Joint pain is often seen as a fact of old age. However, joint pain in old age is by no means inevitable, and it is not a guaranteed product of old age. Some people can get joint pain in their teenage years. Other people will go their whole lives without it. Keeping joints supple in old age is partly a matter of luck, since it is about genetics to a certain extent. However, people do have some control over whether or not their joints are still going to be able to literally support them later in life. Keeping joints supple in old age will have countless benefits for the people who are trying to make sure that they’re able to do as much as they like later in life. Supple joints can allow people to become very healthy and active senior citizens, which is becoming more and more common today and which will help a lot of people feel as if they have lived their lives.
People need to exercise on a regular basis in order to keep their joints supple in old age. They’ll need high-impact aerobic exercise that really builds the bones, and they’ll need exercise that is going to really tone the muscles of their legs. People who run, power-walk, swim, bike, or do other forms of aerobic exercise are going to manage to keep their joints young and healthy for an extended period of time.
They’ll improve their bone density and strengthen the muscles surrounding their legs and their joints, thus allowing them to really maintain strong and healthy legs. Strength-training exercises of different kinds can make a big difference when it comes to long-term joint health. However, while these kinds of exercises are mainly going to keep the joints in line and promote flexibility, they’re only going to be able to do so much when it comes to actually strengthening a person’s leg muscles and bones.
However, it is important to avoid overexercising when it comes to joint health. Too much heavy running can damage a person’s joints over the long-term. Exercise that is too high-impact isn’t going to help people maintain their joints. Many professional athletes, who exercise more than all other people, will have terrible joint problems very early in life. Ballet dancers will have osteoporosis and arthritis in middle adulthood in many cases. Moderate regular exercise promotes supple joints in middle age and old age, not painfully demanding exercise.
People who want to be able to keep their joints supple into old age are going to need to make sure that they get enough calcium and vitamin D. Calcium and vitamin D will help promote bone and muscular health. Usually, people can get all of the calcium and vitamin D that they need from supplements alone, so they don’t need to make tremendous dietary changes in order to make sure that they’re getting enough calcium and vitamin D.
However, getting enough dietary protein still matters when it comes to joint and bone health. Protein is actively used by the body to create new tissues and repair older tissues. The idea that all macro-nutrients are the same is wrong. People use carbohydrates for energy only, at least in most cases. However, they will use protein and fat for the sake of forming new tissues and cell membranes, along with a whole host of other important functions. These are the macro-nutrients that people are going to need in order to give their bodies the best possible chance of maintaining themselves over the long-term.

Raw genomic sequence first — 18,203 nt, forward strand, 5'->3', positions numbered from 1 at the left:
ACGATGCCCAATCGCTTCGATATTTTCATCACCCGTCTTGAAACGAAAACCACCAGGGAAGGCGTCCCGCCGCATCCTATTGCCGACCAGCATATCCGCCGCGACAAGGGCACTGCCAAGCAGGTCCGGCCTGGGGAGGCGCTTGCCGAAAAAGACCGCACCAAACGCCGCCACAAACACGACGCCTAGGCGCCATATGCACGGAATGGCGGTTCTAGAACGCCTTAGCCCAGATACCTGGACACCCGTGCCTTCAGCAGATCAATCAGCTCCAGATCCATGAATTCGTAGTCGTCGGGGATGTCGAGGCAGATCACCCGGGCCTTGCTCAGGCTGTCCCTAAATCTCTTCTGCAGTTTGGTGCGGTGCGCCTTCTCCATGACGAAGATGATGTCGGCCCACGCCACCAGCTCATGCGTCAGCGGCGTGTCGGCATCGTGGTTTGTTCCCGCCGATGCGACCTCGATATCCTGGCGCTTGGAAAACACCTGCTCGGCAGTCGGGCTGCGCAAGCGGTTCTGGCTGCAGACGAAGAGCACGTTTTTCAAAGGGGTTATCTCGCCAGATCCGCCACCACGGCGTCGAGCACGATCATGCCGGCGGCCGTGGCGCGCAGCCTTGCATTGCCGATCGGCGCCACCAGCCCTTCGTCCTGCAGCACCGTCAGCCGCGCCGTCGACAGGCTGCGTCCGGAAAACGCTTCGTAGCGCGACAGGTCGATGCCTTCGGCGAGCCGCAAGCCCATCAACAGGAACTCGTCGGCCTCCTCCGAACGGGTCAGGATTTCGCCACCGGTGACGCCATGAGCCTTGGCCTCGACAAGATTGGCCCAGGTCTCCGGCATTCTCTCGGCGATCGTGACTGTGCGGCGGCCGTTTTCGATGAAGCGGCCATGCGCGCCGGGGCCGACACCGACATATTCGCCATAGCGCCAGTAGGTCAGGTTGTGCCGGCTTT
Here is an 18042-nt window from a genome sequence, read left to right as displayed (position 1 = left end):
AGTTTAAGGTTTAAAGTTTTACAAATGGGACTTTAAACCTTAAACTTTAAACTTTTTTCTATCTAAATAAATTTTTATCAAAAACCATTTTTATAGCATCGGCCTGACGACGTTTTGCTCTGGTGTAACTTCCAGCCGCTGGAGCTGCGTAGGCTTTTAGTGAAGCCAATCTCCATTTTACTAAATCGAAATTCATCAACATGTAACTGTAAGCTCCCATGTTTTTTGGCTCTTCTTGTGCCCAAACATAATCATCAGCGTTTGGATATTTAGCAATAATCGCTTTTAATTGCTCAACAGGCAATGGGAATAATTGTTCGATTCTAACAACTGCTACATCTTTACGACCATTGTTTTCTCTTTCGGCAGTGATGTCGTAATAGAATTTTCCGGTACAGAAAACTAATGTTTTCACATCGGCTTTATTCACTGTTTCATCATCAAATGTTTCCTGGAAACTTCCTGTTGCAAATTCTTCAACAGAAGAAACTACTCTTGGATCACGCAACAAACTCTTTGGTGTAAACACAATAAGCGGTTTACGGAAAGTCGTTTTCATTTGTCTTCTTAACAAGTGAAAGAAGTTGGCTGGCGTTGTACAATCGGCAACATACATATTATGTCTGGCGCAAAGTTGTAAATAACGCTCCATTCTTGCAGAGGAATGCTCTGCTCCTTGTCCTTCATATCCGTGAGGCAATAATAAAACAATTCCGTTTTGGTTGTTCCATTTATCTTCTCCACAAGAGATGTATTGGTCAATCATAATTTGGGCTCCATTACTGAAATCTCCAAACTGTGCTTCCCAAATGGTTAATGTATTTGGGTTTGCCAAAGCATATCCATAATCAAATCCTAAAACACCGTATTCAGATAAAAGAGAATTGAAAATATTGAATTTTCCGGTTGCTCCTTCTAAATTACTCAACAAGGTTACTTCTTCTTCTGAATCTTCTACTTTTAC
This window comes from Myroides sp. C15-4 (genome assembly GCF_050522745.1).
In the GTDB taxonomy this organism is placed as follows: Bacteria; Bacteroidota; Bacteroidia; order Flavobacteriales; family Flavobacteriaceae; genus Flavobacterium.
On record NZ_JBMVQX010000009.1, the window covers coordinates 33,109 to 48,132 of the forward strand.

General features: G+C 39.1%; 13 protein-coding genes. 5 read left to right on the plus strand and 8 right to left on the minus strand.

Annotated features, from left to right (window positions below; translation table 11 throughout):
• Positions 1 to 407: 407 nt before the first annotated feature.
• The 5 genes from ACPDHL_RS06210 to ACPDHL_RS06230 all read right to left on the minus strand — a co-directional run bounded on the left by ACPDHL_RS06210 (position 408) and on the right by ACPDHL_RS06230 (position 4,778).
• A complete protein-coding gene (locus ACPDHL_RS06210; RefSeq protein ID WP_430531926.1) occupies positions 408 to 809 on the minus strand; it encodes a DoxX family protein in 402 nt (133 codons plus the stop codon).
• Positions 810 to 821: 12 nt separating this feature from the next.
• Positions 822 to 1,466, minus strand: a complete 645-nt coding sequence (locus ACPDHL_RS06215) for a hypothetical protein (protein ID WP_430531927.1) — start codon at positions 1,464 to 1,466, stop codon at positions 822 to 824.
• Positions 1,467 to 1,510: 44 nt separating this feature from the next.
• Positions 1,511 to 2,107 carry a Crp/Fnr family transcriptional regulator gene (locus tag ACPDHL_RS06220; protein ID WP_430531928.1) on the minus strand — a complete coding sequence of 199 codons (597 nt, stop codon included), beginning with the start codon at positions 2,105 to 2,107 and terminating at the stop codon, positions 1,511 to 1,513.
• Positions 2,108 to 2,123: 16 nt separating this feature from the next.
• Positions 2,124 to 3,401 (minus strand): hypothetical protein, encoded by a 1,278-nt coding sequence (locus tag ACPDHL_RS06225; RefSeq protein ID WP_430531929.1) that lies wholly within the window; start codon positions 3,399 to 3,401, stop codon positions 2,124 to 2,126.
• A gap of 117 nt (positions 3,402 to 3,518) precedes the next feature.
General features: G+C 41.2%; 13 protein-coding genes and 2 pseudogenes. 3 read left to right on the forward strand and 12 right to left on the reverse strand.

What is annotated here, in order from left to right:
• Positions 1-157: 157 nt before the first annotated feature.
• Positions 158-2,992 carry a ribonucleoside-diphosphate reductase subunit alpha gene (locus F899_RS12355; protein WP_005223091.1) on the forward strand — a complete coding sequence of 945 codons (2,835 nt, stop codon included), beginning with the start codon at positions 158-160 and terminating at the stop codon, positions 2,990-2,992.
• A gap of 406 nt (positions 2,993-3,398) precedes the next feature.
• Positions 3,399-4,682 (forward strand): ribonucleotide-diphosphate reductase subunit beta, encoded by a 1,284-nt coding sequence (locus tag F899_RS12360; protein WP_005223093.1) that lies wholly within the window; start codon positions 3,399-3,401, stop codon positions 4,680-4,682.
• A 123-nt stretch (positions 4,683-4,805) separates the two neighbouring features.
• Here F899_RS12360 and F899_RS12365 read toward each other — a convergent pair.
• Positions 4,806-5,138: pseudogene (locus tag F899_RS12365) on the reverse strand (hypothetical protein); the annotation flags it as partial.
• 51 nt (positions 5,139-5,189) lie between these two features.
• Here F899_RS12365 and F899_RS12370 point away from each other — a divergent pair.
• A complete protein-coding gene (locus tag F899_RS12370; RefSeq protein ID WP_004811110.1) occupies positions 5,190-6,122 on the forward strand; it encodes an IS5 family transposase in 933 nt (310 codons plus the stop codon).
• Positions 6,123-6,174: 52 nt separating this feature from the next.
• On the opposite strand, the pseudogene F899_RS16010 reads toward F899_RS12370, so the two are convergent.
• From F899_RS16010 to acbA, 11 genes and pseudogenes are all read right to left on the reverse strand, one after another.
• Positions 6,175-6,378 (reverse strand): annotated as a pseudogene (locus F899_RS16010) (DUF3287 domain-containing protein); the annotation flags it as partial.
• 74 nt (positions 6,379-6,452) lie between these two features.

People also need to avoid eating too little throughout their lives. People who chronically diet are at an increased risk of osteoporosis and arthritis, even earlier in life. The eating disordered population is at a particularly high risk of problems like these, but people who diet too often are going to have similar problems. People should remember that lifestyle is still more important than sheer weight figures, and eating healthy is more important than eating sparingly. People need to develop a firm nutritional base early in life, and eating enough is part of that.
People also need to be careful to maintain reasonably healthy body sizes in both directions in order to keep their joints supple into old age. The health consequences associated with weight alone get exaggerated. Often times, it’s a person’s lifestyle that matters. An obese person with a healthy diet who exercises all the time is going to be healthier than a thin person who never exercises. In fact, if the obese person is not morbidly obese and the thin person is underweight, the obese person in question is probably going to have better joint health.
However, there is still some correlation between weight and health. Underweight people are at an increased risk of osteoporosis and joint problems. Morbidly obese people are more likely to suffer from joint problems, since the weight places too much strain against their joints. One reason why underweight people tend to get joint problems is the simple fact that they don’t develop the joint strength that they need, since their joints only have to support a minimal amount of weight. Morbidly obese people have the opposite problem in that their joints are just supporting more weight than they can handle.
People who are in the middle of those weight extremes will have the best odds, particularly people who are at the higher end of the ‘normal’ range or the lower end of the ‘overweight’ range. People who are slightly overweight may have the best joint health, assuming that they exercise, since they’re heavy enough to be able to strengthen their joints without placing too much pressure on them. Ultimately, of course, people should remember that lifestyle is more important than weight except at the extremes.
Few older people are underweight or morbidly obese: the people who live to a ripe old age are somewhere in the middle, and they usually have decades worth of healthy living to show for it. Many of them also have comparatively healthy joints.